Tridacna nuclei


Well-known member
Sep 19, 2013
In my research I have seen a lot of people's talking about Tridacna sp. being used as nuclei, particularly in China. I've also read that using them as nuclei is endangering giant clam populations. I know that Trodacna species are aquacultured in large amounts to be used as food and also to a small degree, marine aquariums. I'm just wondering if they would be using aquacultured clam shells to produce the nuclei, I would have thought it would be cheaper to use a byproduct of another industry to manufacture these nuclei rather than removing wild clams from the wild? Would using aquacultured clams make any difference on bringing the nuclei into china either in regards to CITES permits? Sorry if this is a bit of a silly question, I haven't been able to find the answer to this in my research. I have found that they are an inferior nucleus as they aren't made of nacre so I am just wondering from a legal/ethical view point I guess.
It is not a silly question. Tridacna gigas shell is only being used because they are huge, and therefore cheap, versus the good stuff - Mississippi River shell. If they had to grow it, they wouldn't bother because it would be expensive. It's simply a question of economics. This is sad for all the beautiful Tridacnas that are killed. And it's a massive pain for the pearl buyers who have to drill them. I can't speak for the Chinese government, but I haven't heard of any efforts to stop the harvesting or import of Tridacna gigas shell.
There are efforts, however indirect, as The Philippines and Vietnam try valiantly to keep China out of their territorial waters. It's a political issue and an environmental one, with Chinese fishing boats poaching Tridacna giga, sea turtles, and other endangered marine life with impunity.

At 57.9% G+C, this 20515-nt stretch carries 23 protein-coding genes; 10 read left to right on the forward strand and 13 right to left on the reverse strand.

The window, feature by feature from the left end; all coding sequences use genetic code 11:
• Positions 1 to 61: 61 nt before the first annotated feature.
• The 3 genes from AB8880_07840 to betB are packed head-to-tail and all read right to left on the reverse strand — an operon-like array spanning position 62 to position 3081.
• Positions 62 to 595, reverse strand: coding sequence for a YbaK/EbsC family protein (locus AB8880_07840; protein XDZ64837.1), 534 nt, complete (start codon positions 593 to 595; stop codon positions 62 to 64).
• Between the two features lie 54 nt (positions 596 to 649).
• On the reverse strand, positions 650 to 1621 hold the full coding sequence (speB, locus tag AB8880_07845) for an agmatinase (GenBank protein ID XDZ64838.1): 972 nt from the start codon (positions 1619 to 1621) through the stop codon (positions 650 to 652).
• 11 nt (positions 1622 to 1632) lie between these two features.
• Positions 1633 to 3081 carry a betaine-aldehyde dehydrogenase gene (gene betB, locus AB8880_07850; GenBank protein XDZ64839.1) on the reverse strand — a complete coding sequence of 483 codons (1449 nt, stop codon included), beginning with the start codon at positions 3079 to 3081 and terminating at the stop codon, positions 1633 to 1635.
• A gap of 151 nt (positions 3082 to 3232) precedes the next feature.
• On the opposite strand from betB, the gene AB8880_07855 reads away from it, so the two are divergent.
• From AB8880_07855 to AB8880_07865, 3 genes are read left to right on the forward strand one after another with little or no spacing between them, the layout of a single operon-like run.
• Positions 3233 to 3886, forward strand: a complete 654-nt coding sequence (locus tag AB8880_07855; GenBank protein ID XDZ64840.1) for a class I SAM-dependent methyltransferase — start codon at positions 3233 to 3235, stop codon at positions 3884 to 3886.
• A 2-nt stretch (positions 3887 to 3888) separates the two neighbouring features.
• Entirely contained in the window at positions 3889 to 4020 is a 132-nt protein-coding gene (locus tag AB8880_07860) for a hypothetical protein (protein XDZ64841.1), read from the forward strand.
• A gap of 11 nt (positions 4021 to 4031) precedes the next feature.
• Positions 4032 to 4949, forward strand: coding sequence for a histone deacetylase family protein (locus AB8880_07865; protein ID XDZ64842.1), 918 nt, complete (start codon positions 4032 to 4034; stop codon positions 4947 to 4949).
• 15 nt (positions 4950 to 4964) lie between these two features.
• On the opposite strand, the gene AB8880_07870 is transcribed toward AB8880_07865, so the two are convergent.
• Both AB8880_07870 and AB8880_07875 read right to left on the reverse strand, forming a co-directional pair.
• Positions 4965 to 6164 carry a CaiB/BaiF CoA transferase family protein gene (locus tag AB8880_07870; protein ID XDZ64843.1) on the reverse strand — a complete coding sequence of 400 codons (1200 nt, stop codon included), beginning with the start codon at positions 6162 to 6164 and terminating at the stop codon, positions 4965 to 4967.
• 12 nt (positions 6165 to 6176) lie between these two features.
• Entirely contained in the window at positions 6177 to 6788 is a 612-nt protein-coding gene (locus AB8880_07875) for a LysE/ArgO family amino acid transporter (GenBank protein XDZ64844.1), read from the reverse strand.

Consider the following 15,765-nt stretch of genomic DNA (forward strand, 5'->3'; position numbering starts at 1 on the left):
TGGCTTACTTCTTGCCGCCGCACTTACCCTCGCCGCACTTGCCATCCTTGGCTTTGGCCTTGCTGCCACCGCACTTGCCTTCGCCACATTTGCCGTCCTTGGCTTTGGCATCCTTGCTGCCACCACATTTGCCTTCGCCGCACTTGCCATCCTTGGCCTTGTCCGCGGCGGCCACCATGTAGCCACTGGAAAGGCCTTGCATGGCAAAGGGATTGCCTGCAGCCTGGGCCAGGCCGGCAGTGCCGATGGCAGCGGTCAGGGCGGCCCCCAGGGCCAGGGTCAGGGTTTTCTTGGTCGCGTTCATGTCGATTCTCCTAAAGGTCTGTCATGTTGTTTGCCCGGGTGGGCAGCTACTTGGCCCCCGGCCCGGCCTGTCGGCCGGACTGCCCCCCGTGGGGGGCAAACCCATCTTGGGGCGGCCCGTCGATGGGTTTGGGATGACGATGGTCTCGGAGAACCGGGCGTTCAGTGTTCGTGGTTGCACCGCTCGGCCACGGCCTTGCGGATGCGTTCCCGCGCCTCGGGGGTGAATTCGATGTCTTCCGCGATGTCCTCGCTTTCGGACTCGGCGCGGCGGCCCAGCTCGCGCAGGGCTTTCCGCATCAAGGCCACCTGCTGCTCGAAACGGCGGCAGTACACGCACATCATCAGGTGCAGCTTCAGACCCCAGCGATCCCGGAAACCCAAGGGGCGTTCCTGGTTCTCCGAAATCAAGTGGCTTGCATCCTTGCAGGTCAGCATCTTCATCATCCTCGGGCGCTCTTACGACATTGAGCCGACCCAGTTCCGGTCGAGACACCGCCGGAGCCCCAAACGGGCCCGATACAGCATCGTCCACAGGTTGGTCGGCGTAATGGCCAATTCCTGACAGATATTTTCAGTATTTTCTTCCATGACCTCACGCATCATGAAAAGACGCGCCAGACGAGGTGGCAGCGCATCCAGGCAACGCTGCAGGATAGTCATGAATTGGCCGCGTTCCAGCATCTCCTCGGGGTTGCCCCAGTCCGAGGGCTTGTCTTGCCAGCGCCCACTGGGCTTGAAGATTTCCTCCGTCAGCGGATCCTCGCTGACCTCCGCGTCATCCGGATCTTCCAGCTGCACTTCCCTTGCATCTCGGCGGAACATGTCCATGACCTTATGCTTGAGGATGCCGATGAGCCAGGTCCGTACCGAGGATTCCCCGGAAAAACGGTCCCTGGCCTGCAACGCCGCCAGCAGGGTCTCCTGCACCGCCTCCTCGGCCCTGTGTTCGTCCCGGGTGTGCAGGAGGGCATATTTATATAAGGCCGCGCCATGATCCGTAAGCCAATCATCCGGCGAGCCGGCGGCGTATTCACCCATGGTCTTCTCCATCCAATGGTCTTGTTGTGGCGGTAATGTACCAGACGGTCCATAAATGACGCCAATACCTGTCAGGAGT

If you've read about China's own ecological disasters, then you know that that its government doesn't care so long as there are natural resources (even if it's not theirs) to consume.
That's very disappointing to hear, I really would have thought it would be cheaper to use aqua cultured or maricultured she'll since they are cultured in large amounts for food already, It wouldn't be placing pressure on wild populations. Is it only T. gigas that is used or are some of the other giant clams used like T. deresa and T. squamosa? I would assume T. maxima would be too small, they don't get much bigger than about 20cm.

I like in the natural range of a lot of Tridacna clams and they really are beautiful animals. I've seen a few huge gigas as well. They are stunning creatures.
We've done a lot of research, test production and pearl growing with clam nuclei, in conjunction with other pearl farmers and research organisations. The shells are generally larger which makes yields attractive and as the shell is hard, makes them far easier to work with on machinery. But due to the nature of the structure, they are tougher to drill than freshwater species. We tend to notice that the organic matter in the mussel shells acts as somewhat of a lubricant to the drilling process and so gives the easier drilling experienced. If you knew that clam nuclei were being used and you chose the correct drill accordingly, then drilling clam is quite effective due to its structural consistency.

Due to the reduced global pearl production, pressure on wild stocks is not so heavy at the moment and as well, most Chinese nuclei manufacturers use the local Chinese shells to produce nuclei, although maximum size is limited. Quality can also be quite poor.

Nuclei from Maxima/Margaritifera shells are workable (just ask Josh) but yield and maximum sizes are somewhat low. Also, the availability of good quality and size MOP is tough when considering the global market price for MOP is increasing due to limited supply.